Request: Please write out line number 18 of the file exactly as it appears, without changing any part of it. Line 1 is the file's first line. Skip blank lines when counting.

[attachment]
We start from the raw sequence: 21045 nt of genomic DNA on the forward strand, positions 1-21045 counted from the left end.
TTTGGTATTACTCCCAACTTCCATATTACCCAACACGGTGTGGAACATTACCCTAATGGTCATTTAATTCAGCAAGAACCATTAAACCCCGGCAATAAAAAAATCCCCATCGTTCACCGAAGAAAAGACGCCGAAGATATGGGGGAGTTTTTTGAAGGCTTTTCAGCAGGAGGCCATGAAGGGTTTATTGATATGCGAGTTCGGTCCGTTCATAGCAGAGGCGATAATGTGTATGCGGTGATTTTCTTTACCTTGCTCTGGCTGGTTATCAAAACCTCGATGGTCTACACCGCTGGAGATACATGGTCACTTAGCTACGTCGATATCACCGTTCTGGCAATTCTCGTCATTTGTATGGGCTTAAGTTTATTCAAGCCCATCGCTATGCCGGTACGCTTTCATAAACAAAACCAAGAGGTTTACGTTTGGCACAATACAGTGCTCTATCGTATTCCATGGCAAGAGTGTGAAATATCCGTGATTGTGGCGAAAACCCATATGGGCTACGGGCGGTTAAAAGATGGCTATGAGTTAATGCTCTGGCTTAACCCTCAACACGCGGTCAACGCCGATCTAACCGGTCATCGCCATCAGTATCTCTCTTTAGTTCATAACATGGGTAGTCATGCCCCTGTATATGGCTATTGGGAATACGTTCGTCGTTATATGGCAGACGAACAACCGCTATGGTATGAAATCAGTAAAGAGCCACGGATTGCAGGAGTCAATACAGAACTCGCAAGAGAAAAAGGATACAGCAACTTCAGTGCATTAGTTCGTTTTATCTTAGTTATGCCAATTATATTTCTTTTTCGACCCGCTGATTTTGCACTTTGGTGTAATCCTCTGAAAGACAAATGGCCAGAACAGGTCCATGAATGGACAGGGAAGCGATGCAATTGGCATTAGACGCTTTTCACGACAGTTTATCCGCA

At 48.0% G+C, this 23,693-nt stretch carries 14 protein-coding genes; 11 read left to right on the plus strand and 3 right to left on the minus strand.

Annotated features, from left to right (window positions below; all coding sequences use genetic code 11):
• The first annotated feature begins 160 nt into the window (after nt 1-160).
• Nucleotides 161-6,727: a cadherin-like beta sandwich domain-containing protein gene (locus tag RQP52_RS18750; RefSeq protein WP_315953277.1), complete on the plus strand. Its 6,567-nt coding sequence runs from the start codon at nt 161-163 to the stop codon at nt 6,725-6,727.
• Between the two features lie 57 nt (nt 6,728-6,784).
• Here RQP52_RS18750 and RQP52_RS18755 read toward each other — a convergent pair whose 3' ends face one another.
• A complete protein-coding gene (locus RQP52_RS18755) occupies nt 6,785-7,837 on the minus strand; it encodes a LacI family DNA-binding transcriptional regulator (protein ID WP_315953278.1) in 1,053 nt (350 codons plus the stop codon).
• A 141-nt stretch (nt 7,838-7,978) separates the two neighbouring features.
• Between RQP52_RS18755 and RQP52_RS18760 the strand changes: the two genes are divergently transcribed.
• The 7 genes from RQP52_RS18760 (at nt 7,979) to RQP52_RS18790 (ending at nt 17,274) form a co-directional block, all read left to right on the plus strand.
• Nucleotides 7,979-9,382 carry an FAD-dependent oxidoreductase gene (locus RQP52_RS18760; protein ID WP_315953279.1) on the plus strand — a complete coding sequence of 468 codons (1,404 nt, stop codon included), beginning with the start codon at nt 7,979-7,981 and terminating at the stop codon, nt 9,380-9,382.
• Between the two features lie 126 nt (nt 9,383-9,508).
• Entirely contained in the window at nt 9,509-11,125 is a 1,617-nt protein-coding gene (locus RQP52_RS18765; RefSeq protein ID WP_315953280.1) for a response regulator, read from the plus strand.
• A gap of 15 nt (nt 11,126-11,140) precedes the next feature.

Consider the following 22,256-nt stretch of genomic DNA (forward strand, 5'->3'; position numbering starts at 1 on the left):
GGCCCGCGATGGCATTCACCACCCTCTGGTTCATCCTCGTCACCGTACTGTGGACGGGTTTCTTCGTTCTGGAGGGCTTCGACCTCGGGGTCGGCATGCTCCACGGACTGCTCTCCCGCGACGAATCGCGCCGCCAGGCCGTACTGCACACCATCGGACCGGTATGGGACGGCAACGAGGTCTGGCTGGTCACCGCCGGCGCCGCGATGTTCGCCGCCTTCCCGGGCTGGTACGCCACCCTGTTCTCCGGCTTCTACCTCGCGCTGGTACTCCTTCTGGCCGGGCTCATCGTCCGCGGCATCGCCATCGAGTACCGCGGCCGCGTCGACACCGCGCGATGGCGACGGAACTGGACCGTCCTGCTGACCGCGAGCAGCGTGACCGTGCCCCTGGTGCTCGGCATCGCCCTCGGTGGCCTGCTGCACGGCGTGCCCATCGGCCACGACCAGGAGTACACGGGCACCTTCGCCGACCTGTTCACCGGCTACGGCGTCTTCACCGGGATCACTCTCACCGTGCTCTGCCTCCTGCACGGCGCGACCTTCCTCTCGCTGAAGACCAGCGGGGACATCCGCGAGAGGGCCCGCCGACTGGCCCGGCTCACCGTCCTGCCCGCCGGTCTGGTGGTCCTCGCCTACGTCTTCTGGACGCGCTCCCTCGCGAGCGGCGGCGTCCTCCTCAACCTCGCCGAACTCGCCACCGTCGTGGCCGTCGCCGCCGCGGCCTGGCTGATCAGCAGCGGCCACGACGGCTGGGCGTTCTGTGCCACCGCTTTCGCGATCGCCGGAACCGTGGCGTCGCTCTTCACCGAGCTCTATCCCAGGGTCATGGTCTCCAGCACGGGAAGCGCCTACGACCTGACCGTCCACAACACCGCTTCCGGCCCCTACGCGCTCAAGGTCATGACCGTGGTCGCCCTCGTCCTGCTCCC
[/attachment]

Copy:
GGCCCGCGATGGCATTCACCACCCTCTGGTTCATCCTCGTCACCGTACTGTGGACGGGTTTCTTCGTTCTGGAGGGCTTCGACCTCGGGGTCGGCATGCTCCACGGACTGCTCTCCCGCGACGAATCGCGCCGCCAGGCCGTACTGCACACCATCGGACCGGTATGGGACGGCAACGAGGTCTGGCTGGTCACCGCCGGCGCCGCGATGTTCGCCGCCTTCCCGGGCTGGTACGCCACCCTGTTCTCCGGCTTCTACCTCGCGCTGGTACTCCTTCTGGCCGGGCTCATCGTCCGCGGCATCGCCATCGAGTACCGCGGCCGCGTCGACACCGCGCGATGGCGACGGAACTGGACCGTCCTGCTGACCGCGAGCAGCGTGACCGTGCCCCTGGTGCTCGGCATCGCCCTCGGTGGCCTGCTGCACGGCGTGCCCATCGGCCACGACCAGGAGTACACGGGCACCTTCGCCGACCTGTTCACCGGCTACGGCGTCTTCACCGGGATCACTCTCACCGTGCTCTGCCTCCTGCACGGCGCGACCTTCCTCTCGCTGAAGACCAGCGGGGACATCCGCGAGAGGGCCCGCCGACTGGCCCGGCTCACCGTCCTGCCCGCCGGTCTGGTGGTCCTCGCCTACGTCTTCTGGACGCGCTCCCTCGCGAGCGGCGGCGTCCTCCTCAACCTCGCCGAACTCGCCACCGTCGTGGCCGTCGCCGCCGCGGCCTGGCTGATCAGCAGCGGCCACGACGGCTGGGCGTTCTGTGCCACCGCTTTCGCGATCGCCGGAACCGTGGCGTCGCTCTTCACCGAGCTCTATCCCAGGGTCATGGTCTCCAGCACGGGAAGCGCCTACGACCTGACCGTCCACAACACCGCTTCCGGCCCCTACGCGCTCAAGGTCATGACCGTGGTCGCCCTCGTCCTGCTCCC